Estimating heritability of pest resistance in forest trees: exploring potential biases from methodological and ecological factors
University of New Brunswick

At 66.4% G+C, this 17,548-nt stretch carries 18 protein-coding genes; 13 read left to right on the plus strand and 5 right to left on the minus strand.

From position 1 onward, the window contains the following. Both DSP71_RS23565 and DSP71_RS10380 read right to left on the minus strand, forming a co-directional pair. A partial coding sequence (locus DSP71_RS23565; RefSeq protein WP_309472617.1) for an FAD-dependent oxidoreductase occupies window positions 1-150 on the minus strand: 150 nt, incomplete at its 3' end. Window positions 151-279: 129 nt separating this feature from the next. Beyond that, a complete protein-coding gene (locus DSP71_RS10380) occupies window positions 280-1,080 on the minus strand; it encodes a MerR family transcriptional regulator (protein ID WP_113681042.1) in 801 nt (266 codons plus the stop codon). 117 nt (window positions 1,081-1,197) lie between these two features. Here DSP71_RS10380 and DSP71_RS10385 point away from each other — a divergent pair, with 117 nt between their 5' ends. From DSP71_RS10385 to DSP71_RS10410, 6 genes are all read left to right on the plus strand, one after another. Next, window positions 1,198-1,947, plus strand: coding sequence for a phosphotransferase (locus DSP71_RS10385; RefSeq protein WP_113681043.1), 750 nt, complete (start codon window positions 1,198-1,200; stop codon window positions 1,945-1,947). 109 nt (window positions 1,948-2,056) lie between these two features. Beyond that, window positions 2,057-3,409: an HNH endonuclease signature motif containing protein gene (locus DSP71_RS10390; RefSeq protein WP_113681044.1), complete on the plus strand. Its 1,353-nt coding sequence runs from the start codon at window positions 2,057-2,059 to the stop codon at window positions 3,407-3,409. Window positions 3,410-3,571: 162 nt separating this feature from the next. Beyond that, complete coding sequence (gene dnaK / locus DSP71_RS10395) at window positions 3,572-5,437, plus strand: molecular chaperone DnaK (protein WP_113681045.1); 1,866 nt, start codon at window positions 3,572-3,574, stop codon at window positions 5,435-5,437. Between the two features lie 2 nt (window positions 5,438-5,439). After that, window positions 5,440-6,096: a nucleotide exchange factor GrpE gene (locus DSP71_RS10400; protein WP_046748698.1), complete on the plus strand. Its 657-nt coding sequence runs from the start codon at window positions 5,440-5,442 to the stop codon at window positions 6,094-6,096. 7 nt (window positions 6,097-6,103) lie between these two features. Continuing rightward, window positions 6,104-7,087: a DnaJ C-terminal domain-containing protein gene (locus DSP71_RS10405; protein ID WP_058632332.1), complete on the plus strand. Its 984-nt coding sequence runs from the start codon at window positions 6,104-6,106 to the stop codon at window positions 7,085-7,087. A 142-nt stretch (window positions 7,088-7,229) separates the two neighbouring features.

Heritability describes the proportion of phenotypic trait variance attributed to genetic effects, and is used to identify traits likely to respond to selection. Selectively breeding for increased pest resistance is often appealing to plant breeders. Because resistance is a multifactorial trait (influenced by many host attributes) and cannot be measured directly, to estimate its heritability researchers must select a proxy variable that captures variance in resistance among individuals. Frequently, this proxy is quantified on a non-Gaussian (i.e., non-normal) scale, which can be problematic because non-normal data do not strictly meet the assumptions of the linear models traditionally used to estimate heritability. As a result, non-normal data are either transformed to fit the model or a generalized linear mixed effect model (GLMM) – which can accommodate non-normal data – is used instead. In this thesis, I identify and compare the common methods used to estimate heritability of pest resistance in forest trees. From the literature, no clear evidence suggests that the scale of the proxy or choice of statistical method has a strong influence on estimates. However, my analysis of field data suggests that choice of statistical model for a percent trait can influence estimates of heritability.With field data, the true value of heritability is unknown, making it impossible to determine which model produces a more accurate estimate. As such, to determine how choice of methods (scale and modeling technique) bias estimates of heritability I used data simulations and found that GLMMs can dramatically underestimate heritability. Heritability of pest resistance has an additional level of complexity, as its variance is affected by factors influencing expression in the host and factors influencing the pest population (e.g., fluctuations in pest density or distribution). Using data simulations, I examine how changes in pest densities or predictable environmental patterns in pest distribution, such as edge effects, influence estimates of heritability. I find that pest density and heritability have a parabolic relationship and heritability estimates are strongly reduced when pest damage is influenced by edge effects. Taken together, this thesis contributes toward a better understanding of the factors that contribute to variation in estimates of heritability of non-normal traits. Overall, the data presented within, will help breeders and ecologists better estimate and interpret estimates of heritability, allowing them to make more accurate predictions about how traits will respond to selection.